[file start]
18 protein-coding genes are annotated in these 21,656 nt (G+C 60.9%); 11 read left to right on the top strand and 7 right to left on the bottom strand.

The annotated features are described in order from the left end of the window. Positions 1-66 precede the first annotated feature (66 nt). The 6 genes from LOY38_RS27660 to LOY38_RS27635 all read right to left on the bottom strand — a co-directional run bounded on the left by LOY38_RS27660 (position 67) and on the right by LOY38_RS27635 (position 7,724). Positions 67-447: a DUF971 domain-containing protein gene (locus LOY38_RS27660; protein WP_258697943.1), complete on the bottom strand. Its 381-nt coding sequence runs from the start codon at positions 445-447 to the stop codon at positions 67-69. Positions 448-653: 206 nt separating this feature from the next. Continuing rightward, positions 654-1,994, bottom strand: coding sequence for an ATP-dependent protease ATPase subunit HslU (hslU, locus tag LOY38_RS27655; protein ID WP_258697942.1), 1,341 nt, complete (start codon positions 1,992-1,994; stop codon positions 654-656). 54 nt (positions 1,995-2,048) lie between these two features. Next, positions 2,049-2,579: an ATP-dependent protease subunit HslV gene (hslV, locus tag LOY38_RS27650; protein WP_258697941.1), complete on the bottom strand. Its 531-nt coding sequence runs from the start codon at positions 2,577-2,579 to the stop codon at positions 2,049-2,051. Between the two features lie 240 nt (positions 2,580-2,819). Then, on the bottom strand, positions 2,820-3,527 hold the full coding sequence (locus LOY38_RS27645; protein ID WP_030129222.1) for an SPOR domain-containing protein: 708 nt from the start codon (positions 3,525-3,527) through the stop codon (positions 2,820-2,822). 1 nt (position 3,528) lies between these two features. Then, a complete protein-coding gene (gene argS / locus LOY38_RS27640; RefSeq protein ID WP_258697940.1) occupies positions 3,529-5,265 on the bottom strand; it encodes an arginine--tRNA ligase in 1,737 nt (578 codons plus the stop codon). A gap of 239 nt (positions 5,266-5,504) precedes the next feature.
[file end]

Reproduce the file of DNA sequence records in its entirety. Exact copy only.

18 protein-coding genes are annotated in these 21,656 nt (G+C 60.9%); 11 read left to right on the top strand and 7 right to left on the bottom strand.

The annotated features are described in order from the left end of the window. Positions 1-66 precede the first annotated feature (66 nt). The 6 genes from LOY38_RS27660 to LOY38_RS27635 all read right to left on the bottom strand — a co-directional run bounded on the left by LOY38_RS27660 (position 67) and on the right by LOY38_RS27635 (position 7,724). Positions 67-447: a DUF971 domain-containing protein gene (locus LOY38_RS27660; protein WP_258697943.1), complete on the bottom strand. Its 381-nt coding sequence runs from the start codon at positions 445-447 to the stop codon at positions 67-69. Positions 448-653: 206 nt separating this feature from the next. Continuing rightward, positions 654-1,994, bottom strand: coding sequence for an ATP-dependent protease ATPase subunit HslU (hslU, locus tag LOY38_RS27655; protein ID WP_258697942.1), 1,341 nt, complete (start codon positions 1,992-1,994; stop codon positions 654-656). 54 nt (positions 1,995-2,048) lie between these two features. Next, positions 2,049-2,579: an ATP-dependent protease subunit HslV gene (hslV, locus tag LOY38_RS27650; protein WP_258697941.1), complete on the bottom strand. Its 531-nt coding sequence runs from the start codon at positions 2,577-2,579 to the stop codon at positions 2,049-2,051. Between the two features lie 240 nt (positions 2,580-2,819). Then, on the bottom strand, positions 2,820-3,527 hold the full coding sequence (locus LOY38_RS27645; protein ID WP_030129222.1) for an SPOR domain-containing protein: 708 nt from the start codon (positions 3,525-3,527) through the stop codon (positions 2,820-2,822). 1 nt (position 3,528) lies between these two features. Then, a complete protein-coding gene (gene argS / locus LOY38_RS27640; RefSeq protein ID WP_258697940.1) occupies positions 3,529-5,265 on the bottom strand; it encodes an arginine--tRNA ligase in 1,737 nt (578 codons plus the stop codon). A gap of 239 nt (positions 5,266-5,504) precedes the next feature.